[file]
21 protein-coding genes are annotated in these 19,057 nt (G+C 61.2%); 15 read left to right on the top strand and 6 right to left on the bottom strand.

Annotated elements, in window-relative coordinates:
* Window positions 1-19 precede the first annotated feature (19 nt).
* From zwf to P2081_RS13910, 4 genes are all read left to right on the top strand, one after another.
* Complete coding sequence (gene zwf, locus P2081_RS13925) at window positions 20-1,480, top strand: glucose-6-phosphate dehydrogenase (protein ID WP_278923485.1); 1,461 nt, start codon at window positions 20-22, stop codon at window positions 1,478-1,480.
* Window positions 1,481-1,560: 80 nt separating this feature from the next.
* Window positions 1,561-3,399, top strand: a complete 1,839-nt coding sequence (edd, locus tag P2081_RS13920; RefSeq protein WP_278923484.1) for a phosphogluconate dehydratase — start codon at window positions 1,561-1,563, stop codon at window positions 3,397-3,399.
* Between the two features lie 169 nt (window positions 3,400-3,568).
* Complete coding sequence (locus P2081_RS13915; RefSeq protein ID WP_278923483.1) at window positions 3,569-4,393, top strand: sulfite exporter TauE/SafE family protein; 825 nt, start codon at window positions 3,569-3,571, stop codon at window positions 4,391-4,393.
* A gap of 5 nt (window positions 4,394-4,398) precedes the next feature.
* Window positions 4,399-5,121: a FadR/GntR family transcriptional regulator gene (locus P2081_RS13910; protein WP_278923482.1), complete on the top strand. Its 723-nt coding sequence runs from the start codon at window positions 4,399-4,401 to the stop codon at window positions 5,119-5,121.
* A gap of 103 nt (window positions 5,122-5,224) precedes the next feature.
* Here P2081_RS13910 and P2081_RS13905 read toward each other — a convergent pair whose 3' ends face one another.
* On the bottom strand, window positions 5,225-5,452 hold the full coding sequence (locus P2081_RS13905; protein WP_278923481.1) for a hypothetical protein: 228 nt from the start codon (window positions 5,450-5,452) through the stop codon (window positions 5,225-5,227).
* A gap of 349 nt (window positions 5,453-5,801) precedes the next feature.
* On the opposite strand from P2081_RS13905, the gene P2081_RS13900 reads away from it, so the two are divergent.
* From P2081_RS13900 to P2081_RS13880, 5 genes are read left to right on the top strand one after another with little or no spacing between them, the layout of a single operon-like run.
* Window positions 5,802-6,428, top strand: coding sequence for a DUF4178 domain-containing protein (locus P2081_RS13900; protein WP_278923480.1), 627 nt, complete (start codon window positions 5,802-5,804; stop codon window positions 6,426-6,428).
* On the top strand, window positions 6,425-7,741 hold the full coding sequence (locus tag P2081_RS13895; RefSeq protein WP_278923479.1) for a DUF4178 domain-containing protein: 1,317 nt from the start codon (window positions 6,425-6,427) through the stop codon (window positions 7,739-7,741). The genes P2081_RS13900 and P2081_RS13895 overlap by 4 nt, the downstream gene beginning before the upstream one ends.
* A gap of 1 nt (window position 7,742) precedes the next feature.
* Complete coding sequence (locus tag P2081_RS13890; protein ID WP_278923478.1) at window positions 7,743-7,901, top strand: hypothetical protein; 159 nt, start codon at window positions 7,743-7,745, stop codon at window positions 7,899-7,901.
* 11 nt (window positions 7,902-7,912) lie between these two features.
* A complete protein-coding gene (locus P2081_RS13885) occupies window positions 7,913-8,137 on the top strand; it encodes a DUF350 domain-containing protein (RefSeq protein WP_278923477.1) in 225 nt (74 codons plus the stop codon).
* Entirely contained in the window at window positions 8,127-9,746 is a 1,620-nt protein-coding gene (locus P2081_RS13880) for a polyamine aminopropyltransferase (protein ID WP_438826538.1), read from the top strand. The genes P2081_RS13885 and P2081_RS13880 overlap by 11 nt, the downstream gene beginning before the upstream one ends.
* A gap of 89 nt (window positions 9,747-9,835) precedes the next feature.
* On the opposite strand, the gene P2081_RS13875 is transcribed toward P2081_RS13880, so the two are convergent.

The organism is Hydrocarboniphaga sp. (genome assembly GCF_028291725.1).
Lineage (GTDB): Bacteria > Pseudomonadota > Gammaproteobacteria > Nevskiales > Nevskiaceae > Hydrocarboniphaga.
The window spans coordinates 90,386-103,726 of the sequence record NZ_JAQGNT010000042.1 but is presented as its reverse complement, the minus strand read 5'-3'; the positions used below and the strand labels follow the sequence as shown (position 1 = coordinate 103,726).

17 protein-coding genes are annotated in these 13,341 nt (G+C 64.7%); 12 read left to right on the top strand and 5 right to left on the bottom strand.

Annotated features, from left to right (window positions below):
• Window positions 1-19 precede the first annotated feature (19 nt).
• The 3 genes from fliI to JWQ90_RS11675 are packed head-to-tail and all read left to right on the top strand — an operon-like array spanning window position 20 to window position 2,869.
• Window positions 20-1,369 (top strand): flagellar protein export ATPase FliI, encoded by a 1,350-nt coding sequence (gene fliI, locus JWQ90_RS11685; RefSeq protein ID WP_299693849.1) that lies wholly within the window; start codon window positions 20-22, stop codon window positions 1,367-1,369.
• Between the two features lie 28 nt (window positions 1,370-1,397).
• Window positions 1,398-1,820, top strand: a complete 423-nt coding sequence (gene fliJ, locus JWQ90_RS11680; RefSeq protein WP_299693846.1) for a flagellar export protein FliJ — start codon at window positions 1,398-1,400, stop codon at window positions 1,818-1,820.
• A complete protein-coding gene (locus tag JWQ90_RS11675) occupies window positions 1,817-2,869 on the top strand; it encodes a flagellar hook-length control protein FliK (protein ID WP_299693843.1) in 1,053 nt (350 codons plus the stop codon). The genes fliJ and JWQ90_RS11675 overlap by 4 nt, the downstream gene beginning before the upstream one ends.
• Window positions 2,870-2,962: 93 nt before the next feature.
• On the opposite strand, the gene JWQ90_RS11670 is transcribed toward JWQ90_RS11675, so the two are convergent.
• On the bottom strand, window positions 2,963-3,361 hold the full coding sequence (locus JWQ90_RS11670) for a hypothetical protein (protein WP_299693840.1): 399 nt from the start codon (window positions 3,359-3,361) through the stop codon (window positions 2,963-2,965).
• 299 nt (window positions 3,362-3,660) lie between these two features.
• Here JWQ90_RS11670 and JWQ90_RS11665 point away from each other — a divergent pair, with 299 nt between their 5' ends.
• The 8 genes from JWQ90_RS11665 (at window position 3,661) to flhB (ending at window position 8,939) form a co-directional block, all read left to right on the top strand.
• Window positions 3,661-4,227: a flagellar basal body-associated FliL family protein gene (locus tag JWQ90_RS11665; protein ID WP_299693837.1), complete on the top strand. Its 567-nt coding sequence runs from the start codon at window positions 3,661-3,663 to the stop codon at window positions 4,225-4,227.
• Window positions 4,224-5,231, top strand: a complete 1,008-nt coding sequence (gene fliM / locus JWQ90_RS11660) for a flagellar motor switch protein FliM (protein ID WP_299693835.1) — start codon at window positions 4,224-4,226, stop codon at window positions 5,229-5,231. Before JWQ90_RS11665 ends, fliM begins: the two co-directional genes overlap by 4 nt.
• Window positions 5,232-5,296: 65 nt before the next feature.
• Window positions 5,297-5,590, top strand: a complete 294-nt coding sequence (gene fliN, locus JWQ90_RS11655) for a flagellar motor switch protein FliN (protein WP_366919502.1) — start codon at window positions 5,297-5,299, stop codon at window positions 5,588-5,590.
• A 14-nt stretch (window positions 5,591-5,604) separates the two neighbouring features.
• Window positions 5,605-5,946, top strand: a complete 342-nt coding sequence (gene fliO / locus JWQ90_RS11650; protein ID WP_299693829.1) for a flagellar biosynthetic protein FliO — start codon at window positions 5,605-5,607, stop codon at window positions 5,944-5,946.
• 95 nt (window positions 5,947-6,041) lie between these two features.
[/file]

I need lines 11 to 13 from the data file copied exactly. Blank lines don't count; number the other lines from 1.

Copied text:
* Window positions 4,399-5,121: a FadR/GntR family transcriptional regulator gene (locus P2081_RS13910; protein WP_278923482.1), complete on the top strand. Its 723-nt coding sequence runs from the start codon at window positions 4,399-4,401 to the stop codon at window positions 5,119-5,121.
* A gap of 103 nt (window positions 5,122-5,224) precedes the next feature.
* Here P2081_RS13910 and P2081_RS13905 read toward each other — a convergent pair whose 3' ends face one another.